So what ever happened to Federalism?

Reason #5942 That Trump Was Elected

Edvin Escobar Mendez, 17, of Falls Church, left,
 and Sergio Arita Triminio, 14, of Alexandria,
 were found dead last year
11 MS-13 Members Charged In Murder Of Two Teenagers In Virginia
Eleven MS-13 gang members – all of whom are illegal immigrants except one – are facing life in prison after being charged in the kidnappings and deaths of two teens whose bodies were dug up in a Virginia park last year.

The ages of the male gang members charged Friday ranged from 20 to 27. All of them are from El Salvador and only one – who is believed to have fled the country – is not in police custody, according to NBC Washington.

Police uncovered the bodies of 17-year-old Edvin Escobar Mendez and 14-year-old Sergio Arita Triminio at Holmes Run Park in March 2017 after receiving a tip.

The two teens disappeared just weeks apart the prior year.

After Mendez vanished and was reported missing by his family, his brother tracked down Triminio - one of his friends - who revealed to him that Mendez was “abducted or killed” because the MS-13 members thought he was allied with a rival gang.

Two days after that reported conversation, Triminio, who lived near Holmes Run Park, disappeared while taking out the trash.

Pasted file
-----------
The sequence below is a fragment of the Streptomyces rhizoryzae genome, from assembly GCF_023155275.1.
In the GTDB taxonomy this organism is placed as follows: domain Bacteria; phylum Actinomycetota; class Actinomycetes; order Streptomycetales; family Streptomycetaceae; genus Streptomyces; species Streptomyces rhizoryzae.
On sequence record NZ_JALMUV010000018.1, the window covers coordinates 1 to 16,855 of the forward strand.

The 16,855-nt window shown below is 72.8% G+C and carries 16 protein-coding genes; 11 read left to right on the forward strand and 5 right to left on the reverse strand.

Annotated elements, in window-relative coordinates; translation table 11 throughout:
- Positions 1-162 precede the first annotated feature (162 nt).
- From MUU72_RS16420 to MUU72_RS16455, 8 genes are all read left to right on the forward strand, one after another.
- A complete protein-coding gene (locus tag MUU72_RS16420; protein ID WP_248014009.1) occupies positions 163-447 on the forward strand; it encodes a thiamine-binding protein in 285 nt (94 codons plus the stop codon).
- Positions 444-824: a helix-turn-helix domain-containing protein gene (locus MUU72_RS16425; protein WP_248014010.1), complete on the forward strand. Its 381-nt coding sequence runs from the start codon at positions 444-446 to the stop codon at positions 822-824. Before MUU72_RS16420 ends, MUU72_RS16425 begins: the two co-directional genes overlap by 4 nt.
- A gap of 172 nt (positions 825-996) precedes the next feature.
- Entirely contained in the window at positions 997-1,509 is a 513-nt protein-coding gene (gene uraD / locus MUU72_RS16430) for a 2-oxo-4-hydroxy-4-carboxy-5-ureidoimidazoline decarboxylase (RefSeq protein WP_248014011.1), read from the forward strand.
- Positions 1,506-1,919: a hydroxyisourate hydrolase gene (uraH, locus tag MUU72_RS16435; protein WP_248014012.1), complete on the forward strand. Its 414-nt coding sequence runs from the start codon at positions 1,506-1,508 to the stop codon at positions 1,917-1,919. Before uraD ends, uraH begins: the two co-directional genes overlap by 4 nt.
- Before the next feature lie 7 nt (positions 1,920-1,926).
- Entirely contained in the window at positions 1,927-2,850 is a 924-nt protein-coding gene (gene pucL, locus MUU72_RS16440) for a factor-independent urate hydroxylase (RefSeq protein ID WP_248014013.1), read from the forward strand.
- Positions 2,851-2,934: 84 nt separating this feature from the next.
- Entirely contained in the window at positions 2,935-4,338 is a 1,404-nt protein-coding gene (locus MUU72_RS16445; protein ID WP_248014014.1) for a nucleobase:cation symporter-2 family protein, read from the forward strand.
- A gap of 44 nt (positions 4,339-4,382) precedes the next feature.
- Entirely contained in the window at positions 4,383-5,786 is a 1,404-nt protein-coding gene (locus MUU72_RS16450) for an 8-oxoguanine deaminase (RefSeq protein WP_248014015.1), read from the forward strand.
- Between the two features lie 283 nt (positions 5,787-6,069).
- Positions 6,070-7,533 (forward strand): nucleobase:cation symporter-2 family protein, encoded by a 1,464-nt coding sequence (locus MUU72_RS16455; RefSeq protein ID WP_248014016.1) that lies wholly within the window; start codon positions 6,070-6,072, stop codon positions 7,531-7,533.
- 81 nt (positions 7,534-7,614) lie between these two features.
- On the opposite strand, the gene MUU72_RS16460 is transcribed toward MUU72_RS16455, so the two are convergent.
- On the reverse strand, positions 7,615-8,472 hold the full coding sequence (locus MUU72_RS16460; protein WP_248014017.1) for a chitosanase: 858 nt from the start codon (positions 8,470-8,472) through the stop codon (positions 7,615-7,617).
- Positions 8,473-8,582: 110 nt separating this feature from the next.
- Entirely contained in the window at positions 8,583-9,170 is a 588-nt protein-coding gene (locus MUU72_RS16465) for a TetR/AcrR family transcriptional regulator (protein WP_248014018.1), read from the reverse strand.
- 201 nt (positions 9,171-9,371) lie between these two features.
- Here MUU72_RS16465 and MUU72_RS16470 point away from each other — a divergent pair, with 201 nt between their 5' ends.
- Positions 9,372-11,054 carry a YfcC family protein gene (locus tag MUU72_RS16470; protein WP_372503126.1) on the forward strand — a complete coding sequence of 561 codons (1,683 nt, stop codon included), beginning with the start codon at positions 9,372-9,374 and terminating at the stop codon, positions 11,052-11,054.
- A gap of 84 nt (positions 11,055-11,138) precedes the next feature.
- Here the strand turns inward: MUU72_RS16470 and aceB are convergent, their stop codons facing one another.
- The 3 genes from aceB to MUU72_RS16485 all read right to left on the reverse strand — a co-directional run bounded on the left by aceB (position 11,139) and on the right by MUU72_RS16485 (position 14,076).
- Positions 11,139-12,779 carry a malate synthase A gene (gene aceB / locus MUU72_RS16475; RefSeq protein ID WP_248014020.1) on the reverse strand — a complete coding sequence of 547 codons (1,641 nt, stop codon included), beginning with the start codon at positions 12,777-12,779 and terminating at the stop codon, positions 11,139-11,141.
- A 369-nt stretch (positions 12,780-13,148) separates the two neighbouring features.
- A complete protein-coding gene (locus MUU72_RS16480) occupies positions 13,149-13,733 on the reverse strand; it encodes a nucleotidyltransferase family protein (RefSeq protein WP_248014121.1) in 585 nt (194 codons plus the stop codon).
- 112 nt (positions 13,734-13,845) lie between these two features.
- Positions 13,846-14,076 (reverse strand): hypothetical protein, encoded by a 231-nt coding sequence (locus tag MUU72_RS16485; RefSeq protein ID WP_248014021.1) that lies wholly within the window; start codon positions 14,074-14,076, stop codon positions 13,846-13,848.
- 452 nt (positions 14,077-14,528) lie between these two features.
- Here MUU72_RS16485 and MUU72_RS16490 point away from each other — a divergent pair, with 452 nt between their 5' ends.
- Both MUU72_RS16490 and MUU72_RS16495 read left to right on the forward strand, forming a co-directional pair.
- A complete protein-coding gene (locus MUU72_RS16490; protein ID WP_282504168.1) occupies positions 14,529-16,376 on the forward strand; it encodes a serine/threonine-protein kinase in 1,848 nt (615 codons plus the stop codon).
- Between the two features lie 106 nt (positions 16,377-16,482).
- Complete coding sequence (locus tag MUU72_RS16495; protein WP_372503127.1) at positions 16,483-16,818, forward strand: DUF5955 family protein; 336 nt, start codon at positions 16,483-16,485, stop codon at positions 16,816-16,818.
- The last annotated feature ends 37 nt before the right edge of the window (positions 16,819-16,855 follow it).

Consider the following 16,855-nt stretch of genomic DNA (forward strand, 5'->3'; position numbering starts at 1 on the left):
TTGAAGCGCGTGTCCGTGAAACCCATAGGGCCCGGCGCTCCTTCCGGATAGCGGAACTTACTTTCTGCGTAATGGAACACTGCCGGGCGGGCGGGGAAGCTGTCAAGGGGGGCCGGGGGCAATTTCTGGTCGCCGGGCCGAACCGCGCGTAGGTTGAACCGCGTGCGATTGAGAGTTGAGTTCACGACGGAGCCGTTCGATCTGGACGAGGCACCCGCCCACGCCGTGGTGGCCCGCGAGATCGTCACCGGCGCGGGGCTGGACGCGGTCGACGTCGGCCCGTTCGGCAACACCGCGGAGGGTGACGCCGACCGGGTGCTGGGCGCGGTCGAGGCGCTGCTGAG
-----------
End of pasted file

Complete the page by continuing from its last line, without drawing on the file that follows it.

"He never came back," his mother said.

Investigators believe Triminio was killed because the MS-13 members thought he was working as a police informant, a federal indictment said. A court-ordered electronic monitoring device that Triminio was wearing, per his probation orders, stopped working the day he vanished, the documents added.

All but one of the men facing the conspiracy to kidnap charges are reported to be illegal immigrants, and one suspect is facing a conspiracy to commit murder in aid of racketeering charge.
. . .
The names of those charged are Elmer Zelaya Martinez, 27, Erick Palacios Ruiz, 20, Ronald Herrera Contreras, 20, Josue Vigil Mejia, 21, Henry Zelaya Martinez, 24, Oscar Contreras Aguilar, 20, Yonathan Melgar Martinez, 21, Pablo Miguel Barrera Velasco, 20, Anderson Villatoro, 21, Francisco Avila Avalos, 20 and Fredys Baires Abarca, 20. Their gang member aliases included nicknames such as "Killer", "Horror" and "Lil Clandestino".
Michael Anton: Here's a Question No One Ever Asks-- Why Does a Nation of 320 Million Need Millions of More Immigrants?
Not a Cuck. Trump made an error in letting this cat go, and should rehire him in a more important position if he ever becomes available again, and if he's even willing to take a job again with Trump.
As Capitol Hill Republicans attempt for -- what, the eighth? ninth? -- time in the past two decades to jam through an amnesty that their voters have explicitly, loudly and repeatedly said they do not want, it’s worth asking a question that is rarely raised: